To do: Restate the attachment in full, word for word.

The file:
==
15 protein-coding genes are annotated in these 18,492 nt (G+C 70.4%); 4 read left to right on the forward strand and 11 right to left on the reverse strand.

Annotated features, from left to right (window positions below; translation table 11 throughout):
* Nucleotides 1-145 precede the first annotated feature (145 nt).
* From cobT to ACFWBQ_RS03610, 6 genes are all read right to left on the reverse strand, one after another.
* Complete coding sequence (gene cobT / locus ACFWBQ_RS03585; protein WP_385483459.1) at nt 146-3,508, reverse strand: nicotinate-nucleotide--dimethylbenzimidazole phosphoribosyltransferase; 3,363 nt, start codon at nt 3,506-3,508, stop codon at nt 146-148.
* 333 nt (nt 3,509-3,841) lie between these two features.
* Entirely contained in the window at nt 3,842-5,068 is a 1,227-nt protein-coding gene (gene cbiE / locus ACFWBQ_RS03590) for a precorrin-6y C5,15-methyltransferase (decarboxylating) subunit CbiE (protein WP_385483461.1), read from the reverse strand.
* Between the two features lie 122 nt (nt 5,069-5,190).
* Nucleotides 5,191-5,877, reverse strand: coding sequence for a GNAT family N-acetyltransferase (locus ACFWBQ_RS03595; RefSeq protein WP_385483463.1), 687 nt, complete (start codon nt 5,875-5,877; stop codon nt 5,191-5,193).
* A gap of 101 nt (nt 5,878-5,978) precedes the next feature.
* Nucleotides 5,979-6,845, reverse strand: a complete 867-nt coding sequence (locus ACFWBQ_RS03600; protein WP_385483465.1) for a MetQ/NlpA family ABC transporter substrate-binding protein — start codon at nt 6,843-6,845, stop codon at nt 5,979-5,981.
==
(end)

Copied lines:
15 protein-coding genes are annotated in these 18,492 nt (G+C 70.4%); 4 read left to right on the forward strand and 11 right to left on the reverse strand.

Annotated features, from left to right (window positions below; translation table 11 throughout):
* Nucleotides 1-145 precede the first annotated feature (145 nt).
* From cobT to ACFWBQ_RS03610, 6 genes are all read right to left on the reverse strand, one after another.
* Complete coding sequence (gene cobT / locus ACFWBQ_RS03585; protein WP_385483459.1) at nt 146-3,508, reverse strand: nicotinate-nucleotide--dimethylbenzimidazole phosphoribosyltransferase; 3,363 nt, start codon at nt 3,506-3,508, stop codon at nt 146-148.
* 333 nt (nt 3,509-3,841) lie between these two features.
* Entirely contained in the window at nt 3,842-5,068 is a 1,227-nt protein-coding gene (gene cbiE / locus ACFWBQ_RS03590) for a precorrin-6y C5,15-methyltransferase (decarboxylating) subunit CbiE (protein WP_385483461.1), read from the reverse strand.
* Between the two features lie 122 nt (nt 5,069-5,190).
* Nucleotides 5,191-5,877, reverse strand: coding sequence for a GNAT family N-acetyltransferase (locus ACFWBQ_RS03595; RefSeq protein WP_385483463.1), 687 nt, complete (start codon nt 5,875-5,877; stop codon nt 5,191-5,193).
* A gap of 101 nt (nt 5,878-5,978) precedes the next feature.
* Nucleotides 5,979-6,845, reverse strand: a complete 867-nt coding sequence (locus ACFWBQ_RS03600; protein WP_385483465.1) for a MetQ/NlpA family ABC transporter substrate-binding protein — start codon at nt 6,843-6,845, stop codon at nt 5,979-5,981.